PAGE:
On March 3rd, a two-part study was published in the prestigious journal, PNAS, that documented two important discoveries: (1) A new way to measure brain aging based on something called “Network Stability” and (2) a way to increase “Network Stability” and, thereby, possibly slow brain aging and decrease the risk of neurodegenerative diseases like Alzheimer’s disease.
First, what is Network Stability? Network stability refers to the brain’s capacity to communicate among its regions. You can think of the human brain as a team in which cooperation is key to getting the job of thinking done right! Greater Network Stability indicates more effective teamwork and, therefore, healthier and more efficient brain function.
To establish decreasing Network Stability as a new way to measure brain aging, the scientists behind this study took fMRIs (brain scan videos) of 928 people and correlated their Network Stability scores with their ages in years. They found that older people, on average, had lower network stability scores and that lower Network Stability scores predicted worse performance on cognitive tests. Therefore, the scientists concluded that decreasing Network Stability is a marker for brain aging and cognitive decline.
If the problem is that aging leads to a decrease in Network Stability and cognitive function, what’s the solution? In other words, how do we increase Network Stability and, by extension, slow brain aging?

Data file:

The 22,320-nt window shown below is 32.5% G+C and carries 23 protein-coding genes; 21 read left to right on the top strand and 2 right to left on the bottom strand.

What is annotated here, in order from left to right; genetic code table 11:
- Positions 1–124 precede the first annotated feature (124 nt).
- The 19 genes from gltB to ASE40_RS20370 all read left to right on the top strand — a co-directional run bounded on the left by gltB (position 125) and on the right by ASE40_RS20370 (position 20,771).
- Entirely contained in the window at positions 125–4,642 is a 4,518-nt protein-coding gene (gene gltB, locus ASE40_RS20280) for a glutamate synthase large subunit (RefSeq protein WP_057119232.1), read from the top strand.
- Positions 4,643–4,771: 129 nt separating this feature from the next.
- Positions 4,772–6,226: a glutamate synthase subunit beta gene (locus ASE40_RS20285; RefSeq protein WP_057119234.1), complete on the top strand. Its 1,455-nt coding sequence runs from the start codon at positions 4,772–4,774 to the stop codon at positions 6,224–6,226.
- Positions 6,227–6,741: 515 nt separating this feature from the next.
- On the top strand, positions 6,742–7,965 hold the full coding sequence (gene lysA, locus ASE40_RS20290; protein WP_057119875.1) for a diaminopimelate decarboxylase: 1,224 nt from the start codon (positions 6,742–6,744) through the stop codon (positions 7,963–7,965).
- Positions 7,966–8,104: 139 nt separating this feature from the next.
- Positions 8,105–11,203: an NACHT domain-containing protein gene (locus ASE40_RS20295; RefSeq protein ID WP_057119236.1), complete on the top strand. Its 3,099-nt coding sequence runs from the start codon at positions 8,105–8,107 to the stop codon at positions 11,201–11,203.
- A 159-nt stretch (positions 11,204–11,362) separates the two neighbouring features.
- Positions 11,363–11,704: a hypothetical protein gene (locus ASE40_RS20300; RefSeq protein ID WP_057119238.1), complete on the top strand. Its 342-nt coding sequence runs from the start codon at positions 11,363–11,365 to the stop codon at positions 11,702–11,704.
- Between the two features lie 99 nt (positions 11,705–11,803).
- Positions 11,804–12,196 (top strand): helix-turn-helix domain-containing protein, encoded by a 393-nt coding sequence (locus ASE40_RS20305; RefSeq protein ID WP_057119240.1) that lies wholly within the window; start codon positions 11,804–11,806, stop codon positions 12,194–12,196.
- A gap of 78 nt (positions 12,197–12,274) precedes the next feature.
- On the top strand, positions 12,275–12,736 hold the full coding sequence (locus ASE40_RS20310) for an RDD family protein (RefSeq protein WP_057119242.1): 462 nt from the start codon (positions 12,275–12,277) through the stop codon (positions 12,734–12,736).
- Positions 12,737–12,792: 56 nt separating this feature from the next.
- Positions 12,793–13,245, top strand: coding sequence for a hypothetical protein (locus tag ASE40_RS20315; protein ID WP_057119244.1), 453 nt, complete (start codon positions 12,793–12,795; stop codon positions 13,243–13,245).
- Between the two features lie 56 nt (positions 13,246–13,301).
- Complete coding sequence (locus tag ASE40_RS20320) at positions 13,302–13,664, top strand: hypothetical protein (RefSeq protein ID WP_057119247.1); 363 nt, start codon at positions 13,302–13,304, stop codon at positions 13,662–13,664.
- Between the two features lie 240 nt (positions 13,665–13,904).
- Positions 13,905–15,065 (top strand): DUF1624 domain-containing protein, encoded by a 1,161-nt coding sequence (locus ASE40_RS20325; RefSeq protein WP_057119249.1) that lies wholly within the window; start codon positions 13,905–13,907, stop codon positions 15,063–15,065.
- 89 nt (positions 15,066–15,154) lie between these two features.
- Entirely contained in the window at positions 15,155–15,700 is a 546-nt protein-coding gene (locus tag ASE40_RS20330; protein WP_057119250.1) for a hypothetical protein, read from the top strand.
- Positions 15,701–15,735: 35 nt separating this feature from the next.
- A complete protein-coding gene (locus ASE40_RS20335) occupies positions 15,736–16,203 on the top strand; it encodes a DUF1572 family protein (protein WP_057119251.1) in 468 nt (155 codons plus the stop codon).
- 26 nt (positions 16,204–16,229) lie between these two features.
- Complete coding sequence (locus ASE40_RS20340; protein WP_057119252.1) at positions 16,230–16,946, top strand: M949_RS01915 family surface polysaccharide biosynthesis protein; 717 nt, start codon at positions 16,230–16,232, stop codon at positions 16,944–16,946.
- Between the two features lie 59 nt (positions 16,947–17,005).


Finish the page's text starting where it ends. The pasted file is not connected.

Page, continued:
In the second part of this study, researchers took healthy adults and measured their Network Stability scores under five different conditions: (i) when they hadn’t eaten anything (control), (ii) when they were eating a standard Western diet, (iii) when they were eating a high-fat, low-carb ketogenic diet, (iv) after a sugar drink, and (v) after a drink containing ketones. They found that, as compared to the control, the Western diet and sugar drink decreased Network Stability. In an alarming contrast, the ketogenic diet and the ketone drink actually increased Network Stability!
It wasn’t even as if the two Western diet & sugar drink groups and the two ketogenic diet & ketone drink groups only had similar effects on Network Stability of different magnitudes – they had completely opposite effects!
These results suggest that Western diets and sugar may accelerate brain aging, whereas ketogenic diets and ketones may slow brain aging. Although longer term studies will be needed to determine if long term consumption of a ketogenic diet and/or ketone supplements truly does protect against brain aging and Alzheimer’s disease, based on these data, you stand your best chance of being around to interpret the results if you forgo the bagel for an avocado and forgo the starburst candy for a yummy KetoSwiss chew!
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